It’s not over yet. Folks in roughly the southern half of the state still have a week of muzzleloader and expanded archery hunting for deer to try and fill the larder with some organic protein. There’s still hope, but it’s going to be cold out there. Are you prepared? Here are a few suggestions on how to withstand the winter chill.

Feet are often the leading source of cold-weather discomfort. In drier terrain, I wear L.L. Bean Technical Big-Game Boots. Being lazy, I appreciate the BOA stainless-steel lacing system. Just turn the knob and the laces tighten to your personal fit. The waterproof, breathable Gore-Tex lining lets personal moisture out but prevents environmental moisture from getting in, and 400-gram PrimaLoft insulation helps keep my feet warm.

In wetter conditions, I prefer knee-high waterproof boots. For most Mainers, that used to mean rubber Lacrosse Burleys. Rubber was later replaced by warmer, more durable neoprene in the AlphaBurley. Their new Aerohead retains the neoprene sock inside a much more durable polyurethane boot rated to minus 40 or 60, depending on which thickness you select.

Inside your boots, don’t wear cotton socks. They’ll soak up and retain moisture generated when your feet sweat while you’re going to and from your stand. Start with a lightweight synthetic sock liner to wick moisture away from your feet. Over that, wear an insulating sock made of synthetic material, such as SmartWool or natural wool.

In deep cold, add foot warmers. You can buy air-activated warmers that last several hours for just a few dollars. Or, ThermaCell heated insoles are re-chargeable and can be turned on and off with a handy remote control, allowing you to regulate the temperature as needed.

Layering is another key to cold-weather comfort, and it begins with a moisture-wicking, synthetic base layer. It’s also not a bad idea to pick one with odor-suppressing capability. Under Armour’s new Scent Control technology is treated with silver antimicrobials, which inhibit the growth of odor-causing bacteria, and zeolite, which captures odor molecules.

Over this, add a middle, insulating layer of fleece or wool. Both trap warm air while allowing moisture to pass through. Finally, there’s the outer, protective layer. Again, fleece or wool are warm, and just as important, quiet in the woods. In wet conditions, you may opt for something with a waterproof-breathable laminate layer like Gore-Tex.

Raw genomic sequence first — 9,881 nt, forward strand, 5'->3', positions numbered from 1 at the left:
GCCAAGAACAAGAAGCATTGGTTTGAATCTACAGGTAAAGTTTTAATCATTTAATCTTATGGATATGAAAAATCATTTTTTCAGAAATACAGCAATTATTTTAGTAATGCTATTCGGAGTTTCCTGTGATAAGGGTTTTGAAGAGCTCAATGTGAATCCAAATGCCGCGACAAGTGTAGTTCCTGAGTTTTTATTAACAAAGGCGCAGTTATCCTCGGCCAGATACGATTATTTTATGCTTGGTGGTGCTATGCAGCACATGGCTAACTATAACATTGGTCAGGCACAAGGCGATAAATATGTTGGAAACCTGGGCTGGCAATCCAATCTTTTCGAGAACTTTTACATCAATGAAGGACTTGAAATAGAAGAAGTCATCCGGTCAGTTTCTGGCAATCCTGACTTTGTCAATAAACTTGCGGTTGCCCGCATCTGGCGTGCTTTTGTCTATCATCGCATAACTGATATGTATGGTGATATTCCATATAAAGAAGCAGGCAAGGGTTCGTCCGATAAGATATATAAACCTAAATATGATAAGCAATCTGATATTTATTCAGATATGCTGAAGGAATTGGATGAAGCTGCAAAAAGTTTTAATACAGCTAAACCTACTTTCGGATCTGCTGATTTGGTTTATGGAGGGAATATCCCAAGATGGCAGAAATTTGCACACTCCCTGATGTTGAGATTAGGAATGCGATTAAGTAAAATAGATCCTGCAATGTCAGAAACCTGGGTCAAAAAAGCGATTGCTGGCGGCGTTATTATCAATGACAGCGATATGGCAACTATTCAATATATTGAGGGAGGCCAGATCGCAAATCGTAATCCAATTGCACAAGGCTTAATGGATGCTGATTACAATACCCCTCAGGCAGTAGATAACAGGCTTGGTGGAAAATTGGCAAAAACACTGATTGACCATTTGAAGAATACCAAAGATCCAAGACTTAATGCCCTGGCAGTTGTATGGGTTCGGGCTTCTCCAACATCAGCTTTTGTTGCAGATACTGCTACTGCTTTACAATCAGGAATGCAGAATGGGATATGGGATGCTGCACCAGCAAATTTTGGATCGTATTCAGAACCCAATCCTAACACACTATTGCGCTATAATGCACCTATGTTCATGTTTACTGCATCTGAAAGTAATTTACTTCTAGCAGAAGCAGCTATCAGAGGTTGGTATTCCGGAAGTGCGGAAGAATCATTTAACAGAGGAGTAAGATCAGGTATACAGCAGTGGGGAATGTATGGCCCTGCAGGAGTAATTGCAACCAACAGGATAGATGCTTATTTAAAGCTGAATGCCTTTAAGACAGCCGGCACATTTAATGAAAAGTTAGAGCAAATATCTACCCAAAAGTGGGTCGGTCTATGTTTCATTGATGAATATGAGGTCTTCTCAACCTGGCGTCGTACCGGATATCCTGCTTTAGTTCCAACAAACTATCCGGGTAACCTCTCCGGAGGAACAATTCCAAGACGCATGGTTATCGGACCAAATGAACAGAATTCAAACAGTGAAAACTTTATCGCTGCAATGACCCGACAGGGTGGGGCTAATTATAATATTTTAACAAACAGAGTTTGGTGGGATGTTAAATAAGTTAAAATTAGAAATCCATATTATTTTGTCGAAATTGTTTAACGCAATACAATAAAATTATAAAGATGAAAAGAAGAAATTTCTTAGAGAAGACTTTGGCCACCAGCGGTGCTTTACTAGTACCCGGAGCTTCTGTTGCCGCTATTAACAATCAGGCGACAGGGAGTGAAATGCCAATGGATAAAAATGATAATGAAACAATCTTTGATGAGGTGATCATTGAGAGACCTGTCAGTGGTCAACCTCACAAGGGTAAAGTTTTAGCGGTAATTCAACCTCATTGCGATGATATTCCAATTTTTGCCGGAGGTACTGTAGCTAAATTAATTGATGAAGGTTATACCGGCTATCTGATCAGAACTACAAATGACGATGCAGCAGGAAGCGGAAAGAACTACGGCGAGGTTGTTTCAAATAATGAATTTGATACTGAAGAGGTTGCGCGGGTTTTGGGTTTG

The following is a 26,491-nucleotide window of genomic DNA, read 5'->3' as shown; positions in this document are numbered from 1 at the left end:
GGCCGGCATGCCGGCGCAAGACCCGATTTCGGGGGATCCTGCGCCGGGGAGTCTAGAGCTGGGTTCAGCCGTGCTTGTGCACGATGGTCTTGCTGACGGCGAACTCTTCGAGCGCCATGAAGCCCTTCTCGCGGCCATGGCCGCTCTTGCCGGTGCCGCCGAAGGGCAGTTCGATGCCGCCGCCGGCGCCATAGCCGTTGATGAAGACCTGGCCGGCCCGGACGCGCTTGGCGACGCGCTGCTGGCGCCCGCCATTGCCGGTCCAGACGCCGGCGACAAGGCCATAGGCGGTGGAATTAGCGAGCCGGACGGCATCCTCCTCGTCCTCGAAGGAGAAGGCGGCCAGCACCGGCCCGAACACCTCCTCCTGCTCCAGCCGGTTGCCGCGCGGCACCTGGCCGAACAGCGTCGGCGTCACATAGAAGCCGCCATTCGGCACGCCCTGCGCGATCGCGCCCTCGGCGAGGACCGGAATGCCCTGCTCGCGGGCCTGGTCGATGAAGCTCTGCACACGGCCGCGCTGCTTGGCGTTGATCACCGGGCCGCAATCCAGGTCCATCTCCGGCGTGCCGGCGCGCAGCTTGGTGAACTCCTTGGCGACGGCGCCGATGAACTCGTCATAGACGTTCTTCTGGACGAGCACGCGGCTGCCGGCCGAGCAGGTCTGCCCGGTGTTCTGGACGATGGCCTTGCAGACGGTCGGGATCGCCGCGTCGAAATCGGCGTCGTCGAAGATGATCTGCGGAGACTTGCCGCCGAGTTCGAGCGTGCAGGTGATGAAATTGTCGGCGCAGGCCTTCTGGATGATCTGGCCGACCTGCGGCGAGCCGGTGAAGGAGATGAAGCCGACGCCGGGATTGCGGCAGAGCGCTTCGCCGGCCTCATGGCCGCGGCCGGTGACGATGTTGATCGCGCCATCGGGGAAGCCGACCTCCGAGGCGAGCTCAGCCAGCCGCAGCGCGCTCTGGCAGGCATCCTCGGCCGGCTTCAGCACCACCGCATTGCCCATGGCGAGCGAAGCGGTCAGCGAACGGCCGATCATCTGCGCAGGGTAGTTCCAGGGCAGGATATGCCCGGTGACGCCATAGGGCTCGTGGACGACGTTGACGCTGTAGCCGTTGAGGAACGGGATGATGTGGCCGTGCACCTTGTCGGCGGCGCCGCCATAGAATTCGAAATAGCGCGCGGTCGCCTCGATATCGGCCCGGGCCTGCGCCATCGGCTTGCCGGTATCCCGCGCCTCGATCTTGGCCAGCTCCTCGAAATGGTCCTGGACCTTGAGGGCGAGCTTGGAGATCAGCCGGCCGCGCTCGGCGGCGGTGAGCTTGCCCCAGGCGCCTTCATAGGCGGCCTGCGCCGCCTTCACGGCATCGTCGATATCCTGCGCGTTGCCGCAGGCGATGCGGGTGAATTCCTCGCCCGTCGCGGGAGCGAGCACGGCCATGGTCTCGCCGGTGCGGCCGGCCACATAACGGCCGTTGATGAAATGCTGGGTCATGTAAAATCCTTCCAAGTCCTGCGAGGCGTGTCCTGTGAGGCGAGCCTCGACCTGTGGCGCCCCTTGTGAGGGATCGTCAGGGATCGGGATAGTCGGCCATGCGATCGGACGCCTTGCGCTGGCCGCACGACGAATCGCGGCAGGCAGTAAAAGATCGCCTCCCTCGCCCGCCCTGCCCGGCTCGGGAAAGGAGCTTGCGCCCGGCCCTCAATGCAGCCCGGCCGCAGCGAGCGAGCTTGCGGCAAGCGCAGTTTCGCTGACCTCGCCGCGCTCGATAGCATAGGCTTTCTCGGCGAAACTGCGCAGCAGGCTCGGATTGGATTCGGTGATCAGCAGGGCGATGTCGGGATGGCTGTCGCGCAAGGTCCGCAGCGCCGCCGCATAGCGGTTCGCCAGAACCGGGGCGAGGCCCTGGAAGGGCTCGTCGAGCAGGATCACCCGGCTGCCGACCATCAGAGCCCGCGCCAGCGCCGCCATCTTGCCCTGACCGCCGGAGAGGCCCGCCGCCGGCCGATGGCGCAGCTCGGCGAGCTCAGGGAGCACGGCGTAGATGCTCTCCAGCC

For super cold weather, Russell Outdoors’ Chill Blocker jacket and pants contain PrimaLoft Infinity, a high-loft, extremely lightweight continuous filament insulation with 20 percent more compressibility than similar insulations, and Zeroloft gel panels strategically placed in critical core areas and high compression zones.

Now for the extremities. Hands need gloves. Here, too, I go with a layering system that begins with a thin, synthetic glove. Over those go heavier insulated gloves. If you’re concerned about dexterity, you can stick with the light gloves and tuck air-activated hand warmers in on the back of your hands, or use a muff.

Finally we get to the head. Here again, fleece or wool provide a good combination of insulation, breathability and quiet. If it’s really cold, options range from a facemask of lightweight polyester all the way up to a fleece balaclava.

We’re not done yet. You’re going to be sitting, and nothing sucks warmth from your body like a steel treestand seat or an icy tree stump. That calls for a seat cushion. In the old days, it was a thin plastic shell full of little Styrofoam beads. In addition to being noisy, the plastic became brittle in extreme cold and would break. You ended up leaving a trail of little white beads wherever you went, like Hansel and Gretel.

Today there are much better options. A simple closed-cell foam pad will suffice as far as warmth, but doesn’t offer as much in the way of comfort. I use a thicker Hunt Comfort cushion, which contains double-density foam and Intelligel — the same stuff used in hospital beds — so it conforms to my assets.

None of the above will guarantee success, but it will allow you to spend more time in reasonable comfort, which can help tip the odds your way. 

Bob Humphrey is a freelance writer and registered Maine guide who lives in Pownal. He can be contacted at:

bhhunt@maine.rr.com